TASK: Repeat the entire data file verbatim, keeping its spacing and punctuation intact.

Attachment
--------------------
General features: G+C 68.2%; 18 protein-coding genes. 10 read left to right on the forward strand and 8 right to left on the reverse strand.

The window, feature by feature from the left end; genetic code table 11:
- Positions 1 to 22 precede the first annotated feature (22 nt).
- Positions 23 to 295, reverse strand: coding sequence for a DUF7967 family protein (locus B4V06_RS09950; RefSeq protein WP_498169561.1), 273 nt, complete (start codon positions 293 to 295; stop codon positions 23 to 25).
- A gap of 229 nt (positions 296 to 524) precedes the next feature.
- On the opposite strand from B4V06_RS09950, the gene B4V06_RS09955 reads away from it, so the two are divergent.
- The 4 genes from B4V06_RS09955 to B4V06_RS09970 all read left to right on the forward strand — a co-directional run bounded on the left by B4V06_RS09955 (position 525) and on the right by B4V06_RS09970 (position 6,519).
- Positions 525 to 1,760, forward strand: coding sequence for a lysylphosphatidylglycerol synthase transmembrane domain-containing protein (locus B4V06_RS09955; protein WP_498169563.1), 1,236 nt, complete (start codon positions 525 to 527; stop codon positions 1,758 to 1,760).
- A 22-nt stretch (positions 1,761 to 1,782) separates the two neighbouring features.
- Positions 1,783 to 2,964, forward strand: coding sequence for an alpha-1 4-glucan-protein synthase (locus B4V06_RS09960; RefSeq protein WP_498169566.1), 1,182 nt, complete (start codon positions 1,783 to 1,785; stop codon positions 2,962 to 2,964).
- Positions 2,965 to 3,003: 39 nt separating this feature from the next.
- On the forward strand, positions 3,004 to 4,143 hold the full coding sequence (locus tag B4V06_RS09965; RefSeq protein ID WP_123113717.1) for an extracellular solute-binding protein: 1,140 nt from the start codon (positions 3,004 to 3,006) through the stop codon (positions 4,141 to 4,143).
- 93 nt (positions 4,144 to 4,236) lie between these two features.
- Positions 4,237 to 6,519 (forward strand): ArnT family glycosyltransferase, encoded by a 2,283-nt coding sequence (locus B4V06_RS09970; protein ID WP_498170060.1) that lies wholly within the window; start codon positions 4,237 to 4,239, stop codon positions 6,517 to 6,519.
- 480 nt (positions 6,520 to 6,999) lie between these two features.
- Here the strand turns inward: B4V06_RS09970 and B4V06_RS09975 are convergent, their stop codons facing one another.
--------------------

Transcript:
General features: G+C 68.2%; 18 protein-coding genes. 10 read left to right on the forward strand and 8 right to left on the reverse strand.

The window, feature by feature from the left end; genetic code table 11:
- Positions 1 to 22 precede the first annotated feature (22 nt).
- Positions 23 to 295, reverse strand: coding sequence for a DUF7967 family protein (locus B4V06_RS09950; RefSeq protein WP_498169561.1), 273 nt, complete (start codon positions 293 to 295; stop codon positions 23 to 25).
- A gap of 229 nt (positions 296 to 524) precedes the next feature.
- On the opposite strand from B4V06_RS09950, the gene B4V06_RS09955 reads away from it, so the two are divergent.
- The 4 genes from B4V06_RS09955 to B4V06_RS09970 all read left to right on the forward strand — a co-directional run bounded on the left by B4V06_RS09955 (position 525) and on the right by B4V06_RS09970 (position 6,519).
- Positions 525 to 1,760, forward strand: coding sequence for a lysylphosphatidylglycerol synthase transmembrane domain-containing protein (locus B4V06_RS09955; protein WP_498169563.1), 1,236 nt, complete (start codon positions 525 to 527; stop codon positions 1,758 to 1,760).
- A 22-nt stretch (positions 1,761 to 1,782) separates the two neighbouring features.
- Positions 1,783 to 2,964, forward strand: coding sequence for an alpha-1 4-glucan-protein synthase (locus B4V06_RS09960; RefSeq protein WP_498169566.1), 1,182 nt, complete (start codon positions 1,783 to 1,785; stop codon positions 2,962 to 2,964).
- Positions 2,965 to 3,003: 39 nt separating this feature from the next.
- On the forward strand, positions 3,004 to 4,143 hold the full coding sequence (locus tag B4V06_RS09965; RefSeq protein ID WP_123113717.1) for an extracellular solute-binding protein: 1,140 nt from the start codon (positions 3,004 to 3,006) through the stop codon (positions 4,141 to 4,143).
- 93 nt (positions 4,144 to 4,236) lie between these two features.
- Positions 4,237 to 6,519 (forward strand): ArnT family glycosyltransferase, encoded by a 2,283-nt coding sequence (locus B4V06_RS09970; protein ID WP_498170060.1) that lies wholly within the window; start codon positions 4,237 to 4,239, stop codon positions 6,517 to 6,519.
- 480 nt (positions 6,520 to 6,999) lie between these two features.
- Here the strand turns inward: B4V06_RS09970 and B4V06_RS09975 are convergent, their stop codons facing one another.